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8:00 am
Sat December 28, 2013

Injuries Tilt The Balance In NBA, NFL

Originally published on Sat December 28, 2013 10:35 am

Transcript

LINDA WERTHEIMER, HOST:

Now it's time for sports.

(SOUNDBITE OF MUSIC)

WERTHEIMER: The NBA hoped to bring out its brightest stars on Christmas Day, but another injury to Kobe Bryant cancelled his duel with LeBron James. And in the NFL, division titles and playoff spots are up for grabs, but there too injuries might make the difference. Howard Bryant of ESPN.com and ESPN the Magazine joins us now from the studios of New England Public Radio. Welcome, Howard.

HOWARD BRYANT: And good morning, Linda. How are you?

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Arts & Life
7:55 am
Sat December 28, 2013

As The Lead Cools, Some See Their New Year Take Shape

Is that a cross? A ship with a figurehead? What future do you see in these lead shapes? In one New Year's tradition, fortune-seekers drop molten lead into cold water and guess what the shapes portend.
Deena Prichep for NPR

Originally published on Sat December 28, 2013 3:31 pm

As we approach the threshold of a new year, it's only human to wonder what's ahead. In Germany and a few nearby countries, the answer to this age-old existential question is found in molten lead.

When Gesine Krätzner had some scraps of lead left over from a roofing project last winter, she knew just what to do with them. Krätzner lives in Portland, Ore., but grew up in Germany. As a kid, she would melt bits of lead with her family for a New Year's Eve tradition called Bleigiessen.

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The Two-Way
7:40 am
Sat December 28, 2013

More Than 1 Million Americans Lose Unemployment Benefits

Job seekers read pamphlets as they wait in line to enter a job fair in San Jose, Calif.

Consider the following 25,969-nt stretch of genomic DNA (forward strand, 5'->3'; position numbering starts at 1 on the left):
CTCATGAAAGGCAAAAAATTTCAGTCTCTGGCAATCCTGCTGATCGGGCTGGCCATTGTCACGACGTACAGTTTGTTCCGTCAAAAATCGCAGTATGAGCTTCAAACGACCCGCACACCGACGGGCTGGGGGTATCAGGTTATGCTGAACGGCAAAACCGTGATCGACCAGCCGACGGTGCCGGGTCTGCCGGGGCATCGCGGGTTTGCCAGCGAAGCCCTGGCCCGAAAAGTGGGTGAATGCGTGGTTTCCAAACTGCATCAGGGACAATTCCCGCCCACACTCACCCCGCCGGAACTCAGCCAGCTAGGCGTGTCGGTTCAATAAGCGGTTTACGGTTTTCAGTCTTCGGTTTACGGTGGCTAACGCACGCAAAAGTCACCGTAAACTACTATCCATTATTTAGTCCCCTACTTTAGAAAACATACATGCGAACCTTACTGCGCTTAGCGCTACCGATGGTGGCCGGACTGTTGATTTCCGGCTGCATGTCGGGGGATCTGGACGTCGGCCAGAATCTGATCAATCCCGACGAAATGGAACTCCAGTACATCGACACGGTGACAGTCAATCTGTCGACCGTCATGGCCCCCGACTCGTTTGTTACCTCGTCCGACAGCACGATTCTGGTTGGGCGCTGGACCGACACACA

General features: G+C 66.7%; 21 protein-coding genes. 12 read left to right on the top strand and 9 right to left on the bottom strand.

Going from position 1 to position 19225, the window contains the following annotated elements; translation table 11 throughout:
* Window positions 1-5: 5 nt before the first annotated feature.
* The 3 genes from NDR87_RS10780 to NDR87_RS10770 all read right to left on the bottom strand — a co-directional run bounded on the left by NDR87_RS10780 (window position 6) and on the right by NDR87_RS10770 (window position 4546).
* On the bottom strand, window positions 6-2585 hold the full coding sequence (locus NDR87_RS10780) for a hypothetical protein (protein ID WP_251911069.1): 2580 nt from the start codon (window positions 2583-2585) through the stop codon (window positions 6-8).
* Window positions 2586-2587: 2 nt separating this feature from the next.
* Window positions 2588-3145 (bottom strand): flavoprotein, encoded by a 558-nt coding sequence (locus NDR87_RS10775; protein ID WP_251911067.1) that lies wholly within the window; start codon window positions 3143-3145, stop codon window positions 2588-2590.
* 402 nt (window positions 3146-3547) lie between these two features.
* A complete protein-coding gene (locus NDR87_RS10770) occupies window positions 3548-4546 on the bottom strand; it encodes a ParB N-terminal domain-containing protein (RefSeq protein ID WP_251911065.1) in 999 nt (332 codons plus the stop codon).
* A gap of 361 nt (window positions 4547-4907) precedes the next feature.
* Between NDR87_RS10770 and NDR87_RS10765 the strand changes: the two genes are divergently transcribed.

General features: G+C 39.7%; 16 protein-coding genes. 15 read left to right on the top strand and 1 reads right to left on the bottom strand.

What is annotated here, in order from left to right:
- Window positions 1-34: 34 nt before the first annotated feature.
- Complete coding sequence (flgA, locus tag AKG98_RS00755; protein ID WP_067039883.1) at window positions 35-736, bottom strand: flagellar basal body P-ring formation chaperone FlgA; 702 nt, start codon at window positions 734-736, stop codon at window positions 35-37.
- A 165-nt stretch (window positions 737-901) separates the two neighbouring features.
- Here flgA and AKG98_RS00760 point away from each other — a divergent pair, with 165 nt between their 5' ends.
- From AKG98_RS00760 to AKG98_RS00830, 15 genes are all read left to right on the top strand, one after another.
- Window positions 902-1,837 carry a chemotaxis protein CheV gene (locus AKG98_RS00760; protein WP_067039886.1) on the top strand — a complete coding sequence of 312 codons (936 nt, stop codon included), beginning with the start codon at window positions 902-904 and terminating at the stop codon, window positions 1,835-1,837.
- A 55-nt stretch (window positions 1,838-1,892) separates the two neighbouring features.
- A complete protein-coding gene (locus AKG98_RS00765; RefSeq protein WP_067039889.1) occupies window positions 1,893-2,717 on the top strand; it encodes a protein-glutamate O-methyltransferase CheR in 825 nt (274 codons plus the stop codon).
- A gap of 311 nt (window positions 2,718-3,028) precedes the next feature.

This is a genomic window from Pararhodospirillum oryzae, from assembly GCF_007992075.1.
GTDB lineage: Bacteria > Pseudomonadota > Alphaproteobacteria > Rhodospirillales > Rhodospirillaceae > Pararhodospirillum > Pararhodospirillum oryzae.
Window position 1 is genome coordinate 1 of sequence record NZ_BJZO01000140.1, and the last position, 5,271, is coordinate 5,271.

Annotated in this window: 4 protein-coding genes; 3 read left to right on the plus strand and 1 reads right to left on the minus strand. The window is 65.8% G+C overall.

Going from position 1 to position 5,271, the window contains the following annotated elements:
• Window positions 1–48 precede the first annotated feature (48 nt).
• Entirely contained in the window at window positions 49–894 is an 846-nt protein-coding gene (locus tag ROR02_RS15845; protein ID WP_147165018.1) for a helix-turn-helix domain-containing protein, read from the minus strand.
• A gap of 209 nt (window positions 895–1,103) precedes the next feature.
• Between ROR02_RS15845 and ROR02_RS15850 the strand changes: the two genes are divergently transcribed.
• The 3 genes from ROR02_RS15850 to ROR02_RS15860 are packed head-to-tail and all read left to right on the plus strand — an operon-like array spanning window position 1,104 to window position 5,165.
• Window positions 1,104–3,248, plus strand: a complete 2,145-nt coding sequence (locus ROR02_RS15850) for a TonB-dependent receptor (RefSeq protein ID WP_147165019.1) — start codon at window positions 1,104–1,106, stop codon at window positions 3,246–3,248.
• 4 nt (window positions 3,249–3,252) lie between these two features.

Justin Sullivan Getty Images

Originally published on Sat December 28, 2013 4:04 pm

About 1.3 million Americans lost their long-term unemployment benefits today. This means anyone who has been out of work and getting benefits for than six months will stop receiving their weekly check.

As The New York Times frames the story, beyond drastically curtailing a safety-net for jobless workers, allowing the benefits to expire sets up a "major political" fight for the coming new year. The paper adds:

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Around the Nation
4:02 am
Sat December 28, 2013

On The Trail Of A Mountain Lion, Hunters Hope To Help

Mountain lion 38F perches in a tree before getting a tracking collar from the Santa Cruz Puma Project.
Peter Lollo KQED

Originally published on Sat December 28, 2013 6:00 pm

After centuries of hunting and eradication, mountain lions are slowly making a comeback in the lower 48 states. But as their numbers grow, so do conflicts with people.

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Parallels
4:00 am
Sat December 28, 2013

Rushing Toward Chaos: Covering The Aftermath Of Typhoon Haiyan

A boy stands in the ruins of the leveled a neighborhood in Tacloban. Food and water supplies were almost nonexsistent in the days immediately after the storm.
David Gilkey NPR

Originally published on Sat December 28, 2013 6:00 pm

It felt like a dream.

The Marines kept flying over us all night long. Their hulking C-130 cargo planes rattled the tarp we'd jerry-rigged above our heads. NPR photographer David Gilkey and I were lying in sleeping bags next to the runway of the destroyed Tacloban airport. We'd arrived a few hours earlier in the back of one of those military aircraft. Now we were just waiting for daybreak.

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Parallels
5:51 pm
Fri December 27, 2013